I think it comes from compassion and empathy, but also from the common sense in recognizing that it can't be good to cause harm, "horror", and/or destruction in one's own or someone else's life; but also from the belief that one "tiny, human-being, of a creature", within the scheme of "all of life" and "all of the world", has no right to inflict destruction or destructive elements on others or into life in general.
So, I think it's more a matter of the evolution of man's increasingly enlightened mind when it comes to the way evolution moves things in a more advanced direction (and direction that favors life, rather than destruction of it); and the belief/awareness that what's in keeping with Nature and/or the natural order of things (and evolution) are "good"; while things that go against them are destructive, out of line with Nature, and therefore "evil".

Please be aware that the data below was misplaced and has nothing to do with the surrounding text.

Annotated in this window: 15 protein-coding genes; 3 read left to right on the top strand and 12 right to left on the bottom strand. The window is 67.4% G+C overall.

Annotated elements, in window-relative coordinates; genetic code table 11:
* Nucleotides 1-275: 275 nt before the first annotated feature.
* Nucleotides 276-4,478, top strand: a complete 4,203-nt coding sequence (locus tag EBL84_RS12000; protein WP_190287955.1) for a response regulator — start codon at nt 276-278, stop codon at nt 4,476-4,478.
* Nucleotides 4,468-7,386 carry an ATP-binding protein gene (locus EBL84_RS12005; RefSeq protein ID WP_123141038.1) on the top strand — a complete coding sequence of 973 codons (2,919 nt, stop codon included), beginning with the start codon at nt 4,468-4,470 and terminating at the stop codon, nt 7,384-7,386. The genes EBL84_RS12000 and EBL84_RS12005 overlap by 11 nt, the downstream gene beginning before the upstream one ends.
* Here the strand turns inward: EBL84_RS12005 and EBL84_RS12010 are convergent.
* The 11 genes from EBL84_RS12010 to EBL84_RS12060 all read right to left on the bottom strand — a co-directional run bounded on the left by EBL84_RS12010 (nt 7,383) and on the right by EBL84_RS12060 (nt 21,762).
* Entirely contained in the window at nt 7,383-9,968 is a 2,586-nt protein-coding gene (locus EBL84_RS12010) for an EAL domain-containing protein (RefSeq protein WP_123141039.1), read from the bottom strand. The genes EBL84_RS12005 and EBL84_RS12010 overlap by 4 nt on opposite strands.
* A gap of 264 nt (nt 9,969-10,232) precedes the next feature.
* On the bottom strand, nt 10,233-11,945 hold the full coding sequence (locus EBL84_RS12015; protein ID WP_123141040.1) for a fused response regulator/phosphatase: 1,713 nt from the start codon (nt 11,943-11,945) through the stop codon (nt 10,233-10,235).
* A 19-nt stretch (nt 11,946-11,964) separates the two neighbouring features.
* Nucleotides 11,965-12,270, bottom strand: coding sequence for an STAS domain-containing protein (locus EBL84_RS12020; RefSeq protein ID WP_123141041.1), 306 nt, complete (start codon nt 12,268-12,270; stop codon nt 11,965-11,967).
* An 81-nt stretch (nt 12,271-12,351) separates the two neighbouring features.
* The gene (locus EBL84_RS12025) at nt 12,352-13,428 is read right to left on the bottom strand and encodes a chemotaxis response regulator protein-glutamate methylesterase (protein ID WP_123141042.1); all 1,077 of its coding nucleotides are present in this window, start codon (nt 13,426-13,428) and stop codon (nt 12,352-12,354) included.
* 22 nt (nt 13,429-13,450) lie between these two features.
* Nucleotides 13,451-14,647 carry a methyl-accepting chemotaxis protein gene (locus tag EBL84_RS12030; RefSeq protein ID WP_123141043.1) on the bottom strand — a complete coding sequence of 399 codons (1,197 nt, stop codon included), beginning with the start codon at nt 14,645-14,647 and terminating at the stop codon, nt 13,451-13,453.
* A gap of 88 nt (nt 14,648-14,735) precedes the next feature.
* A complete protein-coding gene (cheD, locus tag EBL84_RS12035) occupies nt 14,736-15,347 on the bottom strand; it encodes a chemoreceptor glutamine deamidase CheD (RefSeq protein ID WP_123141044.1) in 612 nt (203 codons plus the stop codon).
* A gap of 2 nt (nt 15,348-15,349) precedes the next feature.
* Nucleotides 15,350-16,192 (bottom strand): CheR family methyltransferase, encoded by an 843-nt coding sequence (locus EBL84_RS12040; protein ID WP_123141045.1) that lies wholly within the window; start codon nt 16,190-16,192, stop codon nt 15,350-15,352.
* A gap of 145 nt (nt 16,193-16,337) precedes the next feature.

I think that as man has become more and more capable of higher thinking (a lot of people aren't there yet, but that's a subject for another time), the simple concept that human beings should not make life on Earth a "hell" (especially since so much pain is often caused when Nature does her thing, like bring ice ages and massive storms and death to individual creatures). I think it's in human nature to accept what no human being can do anything about, but I think it's also in human nature to see pain and suffering and try to sort out whether it was caused by the actions of any human being(s). I think when it comes down to it, "good" and "evil" amount to what makes a positive contribution to life in general (or at least doesn't take away from it) and what is intentionally and/or carelessly destructive in this world.